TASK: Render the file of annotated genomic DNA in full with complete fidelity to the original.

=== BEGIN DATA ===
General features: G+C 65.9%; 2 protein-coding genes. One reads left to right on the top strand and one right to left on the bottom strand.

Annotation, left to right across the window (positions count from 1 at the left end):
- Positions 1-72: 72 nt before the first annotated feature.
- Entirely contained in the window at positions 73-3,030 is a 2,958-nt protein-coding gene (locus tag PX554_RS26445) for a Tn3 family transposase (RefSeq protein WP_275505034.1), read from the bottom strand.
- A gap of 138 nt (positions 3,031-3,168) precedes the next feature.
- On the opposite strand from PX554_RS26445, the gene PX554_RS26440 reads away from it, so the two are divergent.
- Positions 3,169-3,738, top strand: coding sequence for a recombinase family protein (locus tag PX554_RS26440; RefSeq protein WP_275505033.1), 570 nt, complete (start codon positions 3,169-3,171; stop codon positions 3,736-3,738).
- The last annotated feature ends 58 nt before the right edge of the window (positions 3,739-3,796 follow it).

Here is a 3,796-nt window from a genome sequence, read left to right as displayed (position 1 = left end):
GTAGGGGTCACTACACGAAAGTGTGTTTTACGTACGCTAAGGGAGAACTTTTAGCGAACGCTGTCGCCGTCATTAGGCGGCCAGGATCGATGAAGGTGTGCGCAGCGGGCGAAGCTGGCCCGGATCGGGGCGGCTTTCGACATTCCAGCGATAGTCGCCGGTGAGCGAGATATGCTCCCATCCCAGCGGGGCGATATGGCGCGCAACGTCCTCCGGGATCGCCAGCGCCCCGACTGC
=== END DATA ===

General features: G+C 65.9%; 2 protein-coding genes. One reads left to right on the top strand and one right to left on the bottom strand.

Annotation, left to right across the window (positions count from 1 at the left end):
- Positions 1-72: 72 nt before the first annotated feature.
- Entirely contained in the window at positions 73-3,030 is a 2,958-nt protein-coding gene (locus tag PX554_RS26445) for a Tn3 family transposase (RefSeq protein WP_275505034.1), read from the bottom strand.
- A gap of 138 nt (positions 3,031-3,168) precedes the next feature.
- On the opposite strand from PX554_RS26445, the gene PX554_RS26440 reads away from it, so the two are divergent.
- Positions 3,169-3,738, top strand: coding sequence for a recombinase family protein (locus tag PX554_RS26440; RefSeq protein WP_275505033.1), 570 nt, complete (start codon positions 3,169-3,171; stop codon positions 3,736-3,738).
- The last annotated feature ends 58 nt before the right edge of the window (positions 3,739-3,796 follow it).

Here is a 3,796-nt window from a genome sequence, read left to right as displayed (position 1 = left end):
GTAGGGGTCACTACACGAAAGTGTGTTTTACGTACGCTAAGGGAGAACTTTTAGCGAACGCTGTCGCCGTCATTAGGCGGCCAGGATCGATGAAGGTGTGCGCAGCGGGCGAAGCTGGCCCGGATCGGGGCGGCTTTCGACATTCCAGCGATAGTCGCCGGTGAGCGAGATATGCTCCCATCCCAGCGGGGCGATATGGCGCGCAACGTCCTCCGGGATCGCCAGCGCCCCGACTGC